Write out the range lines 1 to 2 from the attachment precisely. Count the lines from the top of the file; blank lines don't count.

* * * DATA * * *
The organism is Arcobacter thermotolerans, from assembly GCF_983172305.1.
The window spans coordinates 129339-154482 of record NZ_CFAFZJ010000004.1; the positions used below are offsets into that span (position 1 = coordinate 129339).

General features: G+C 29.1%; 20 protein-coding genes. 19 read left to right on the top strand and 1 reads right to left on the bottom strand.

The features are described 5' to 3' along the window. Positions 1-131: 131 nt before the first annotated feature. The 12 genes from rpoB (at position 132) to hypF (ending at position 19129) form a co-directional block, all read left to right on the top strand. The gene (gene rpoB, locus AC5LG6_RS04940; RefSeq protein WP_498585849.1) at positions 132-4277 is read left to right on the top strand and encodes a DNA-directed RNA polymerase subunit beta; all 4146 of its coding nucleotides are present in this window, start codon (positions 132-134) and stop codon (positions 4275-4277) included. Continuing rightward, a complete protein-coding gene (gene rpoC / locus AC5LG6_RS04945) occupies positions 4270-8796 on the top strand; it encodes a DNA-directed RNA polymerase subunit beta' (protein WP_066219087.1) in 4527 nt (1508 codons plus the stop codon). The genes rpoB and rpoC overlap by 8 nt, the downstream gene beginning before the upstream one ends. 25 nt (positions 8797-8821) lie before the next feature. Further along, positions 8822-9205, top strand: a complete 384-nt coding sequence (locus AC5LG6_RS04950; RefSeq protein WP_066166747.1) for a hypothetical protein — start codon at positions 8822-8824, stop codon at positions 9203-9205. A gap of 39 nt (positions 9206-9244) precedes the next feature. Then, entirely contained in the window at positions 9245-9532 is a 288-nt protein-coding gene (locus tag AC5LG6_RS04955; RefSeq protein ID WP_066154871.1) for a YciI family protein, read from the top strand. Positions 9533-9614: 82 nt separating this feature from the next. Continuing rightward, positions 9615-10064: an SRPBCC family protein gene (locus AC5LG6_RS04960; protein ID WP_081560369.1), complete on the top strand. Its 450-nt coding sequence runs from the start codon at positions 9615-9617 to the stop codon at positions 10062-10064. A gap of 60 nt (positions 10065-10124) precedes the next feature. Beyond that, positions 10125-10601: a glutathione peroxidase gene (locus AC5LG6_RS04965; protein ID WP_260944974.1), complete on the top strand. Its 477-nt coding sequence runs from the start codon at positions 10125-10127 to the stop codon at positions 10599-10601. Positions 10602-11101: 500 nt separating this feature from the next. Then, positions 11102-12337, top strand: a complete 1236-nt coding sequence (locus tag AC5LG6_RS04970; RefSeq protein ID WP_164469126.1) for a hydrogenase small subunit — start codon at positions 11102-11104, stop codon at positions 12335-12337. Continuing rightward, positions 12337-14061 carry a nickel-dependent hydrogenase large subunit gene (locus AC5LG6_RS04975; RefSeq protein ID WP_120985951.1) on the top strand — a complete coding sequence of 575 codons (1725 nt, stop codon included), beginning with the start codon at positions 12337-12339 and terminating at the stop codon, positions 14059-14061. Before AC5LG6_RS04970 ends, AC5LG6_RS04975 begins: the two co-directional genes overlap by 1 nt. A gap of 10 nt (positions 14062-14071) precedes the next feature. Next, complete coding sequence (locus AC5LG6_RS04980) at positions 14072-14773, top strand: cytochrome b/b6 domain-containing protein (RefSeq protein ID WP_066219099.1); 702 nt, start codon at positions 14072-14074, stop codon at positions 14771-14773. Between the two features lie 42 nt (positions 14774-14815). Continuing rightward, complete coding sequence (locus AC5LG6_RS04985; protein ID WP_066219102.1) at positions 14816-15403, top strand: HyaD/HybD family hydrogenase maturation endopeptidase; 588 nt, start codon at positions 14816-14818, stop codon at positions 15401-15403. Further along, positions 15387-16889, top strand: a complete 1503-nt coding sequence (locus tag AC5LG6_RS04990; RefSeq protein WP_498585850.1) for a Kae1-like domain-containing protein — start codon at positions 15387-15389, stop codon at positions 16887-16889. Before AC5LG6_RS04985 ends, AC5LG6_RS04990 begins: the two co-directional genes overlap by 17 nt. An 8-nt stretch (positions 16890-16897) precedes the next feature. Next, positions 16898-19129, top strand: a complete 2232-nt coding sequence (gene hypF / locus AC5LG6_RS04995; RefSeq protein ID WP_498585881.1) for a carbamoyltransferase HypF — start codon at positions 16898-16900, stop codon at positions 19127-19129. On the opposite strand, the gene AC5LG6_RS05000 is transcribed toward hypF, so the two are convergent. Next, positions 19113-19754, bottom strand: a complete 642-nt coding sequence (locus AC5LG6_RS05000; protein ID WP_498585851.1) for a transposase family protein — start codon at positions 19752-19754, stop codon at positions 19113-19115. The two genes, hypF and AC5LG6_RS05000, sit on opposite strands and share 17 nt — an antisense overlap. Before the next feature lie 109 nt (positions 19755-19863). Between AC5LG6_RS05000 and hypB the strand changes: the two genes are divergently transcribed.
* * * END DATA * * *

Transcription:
The organism is Arcobacter thermotolerans, from assembly GCF_983172305.1.
The window spans coordinates 129339-154482 of record NZ_CFAFZJ010000004.1; the positions used below are offsets into that span (position 1 = coordinate 129339).